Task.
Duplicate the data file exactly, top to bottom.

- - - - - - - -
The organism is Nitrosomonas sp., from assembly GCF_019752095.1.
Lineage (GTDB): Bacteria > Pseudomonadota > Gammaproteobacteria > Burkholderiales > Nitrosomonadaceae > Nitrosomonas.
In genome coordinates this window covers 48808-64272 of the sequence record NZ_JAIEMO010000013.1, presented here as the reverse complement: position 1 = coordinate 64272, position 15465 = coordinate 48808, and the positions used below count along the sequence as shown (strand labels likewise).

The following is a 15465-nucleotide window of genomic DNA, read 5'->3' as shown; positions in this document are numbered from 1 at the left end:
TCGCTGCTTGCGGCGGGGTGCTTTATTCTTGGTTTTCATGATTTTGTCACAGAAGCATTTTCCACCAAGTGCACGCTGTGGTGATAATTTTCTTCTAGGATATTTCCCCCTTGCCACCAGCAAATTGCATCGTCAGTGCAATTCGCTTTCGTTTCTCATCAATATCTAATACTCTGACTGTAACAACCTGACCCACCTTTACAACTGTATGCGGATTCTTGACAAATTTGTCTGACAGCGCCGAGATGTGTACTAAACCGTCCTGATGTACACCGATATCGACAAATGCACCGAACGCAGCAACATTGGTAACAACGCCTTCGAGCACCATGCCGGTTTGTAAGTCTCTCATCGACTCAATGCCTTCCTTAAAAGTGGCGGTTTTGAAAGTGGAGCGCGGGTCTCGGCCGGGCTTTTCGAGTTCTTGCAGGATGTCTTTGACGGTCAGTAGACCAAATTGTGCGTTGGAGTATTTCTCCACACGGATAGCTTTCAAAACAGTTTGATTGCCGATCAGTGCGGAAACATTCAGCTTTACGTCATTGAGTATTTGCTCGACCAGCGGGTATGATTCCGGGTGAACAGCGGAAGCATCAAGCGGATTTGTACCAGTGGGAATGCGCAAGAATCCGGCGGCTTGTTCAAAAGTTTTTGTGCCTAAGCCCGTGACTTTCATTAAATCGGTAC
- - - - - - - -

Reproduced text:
The organism is Nitrosomonas sp., from assembly GCF_019752095.1.
Lineage (GTDB): Bacteria > Pseudomonadota > Gammaproteobacteria > Burkholderiales > Nitrosomonadaceae > Nitrosomonas.
In genome coordinates this window covers 48808-64272 of the sequence record NZ_JAIEMO010000013.1, presented here as the reverse complement: position 1 = coordinate 64272, position 15465 = coordinate 48808, and the positions used below count along the sequence as shown (strand labels likewise).

The following is a 15465-nucleotide window of genomic DNA, read 5'->3' as shown; positions in this document are numbered from 1 at the left end:
TCGCTGCTTGCGGCGGGGTGCTTTATTCTTGGTTTTCATGATTTTGTCACAGAAGCATTTTCCACCAAGTGCACGCTGTGGTGATAATTTTCTTCTAGGATATTTCCCCCTTGCCACCAGCAAATTGCATCGTCAGTGCAATTCGCTTTCGTTTCTCATCAATATCTAATACTCTGACTGTAACAACCTGACCCACCTTTACAACTGTATGCGGATTCTTGACAAATTTGTCTGACAGCGCCGAGATGTGTACTAAACCGTCCTGATGTACACCGATATCGACAAATGCACCGAACGCAGCAACATTGGTAACAACGCCTTCGAGCACCATGCCGGTTTGTAAGTCTCTCATCGACTCAATGCCTTCCTTAAAAGTGGCGGTTTTGAAAGTGGAGCGCGGGTCTCGGCCGGGCTTTTCGAGTTCTTGCAGGATGTCTTTGACGGTCAGTAGACCAAATTGTGCGTTGGAGTATTTCTCCACACGGATAGCTTTCAAAACAGTTTGATTGCCGATCAGTGCGGAAACATTCAGCTTTACGTCATTGAGTATTTGCTCGACCAGCGGGTATGATTCCGGGTGAACAGCGGAAGCATCAAGCGGATTTGTACCAGTGGGAATGCGCAAGAATCCGGCGGCTTGTTCAAAAGTTTTTGTGCCTAAGCCCGTGACTTTCATTAAATCGGTAC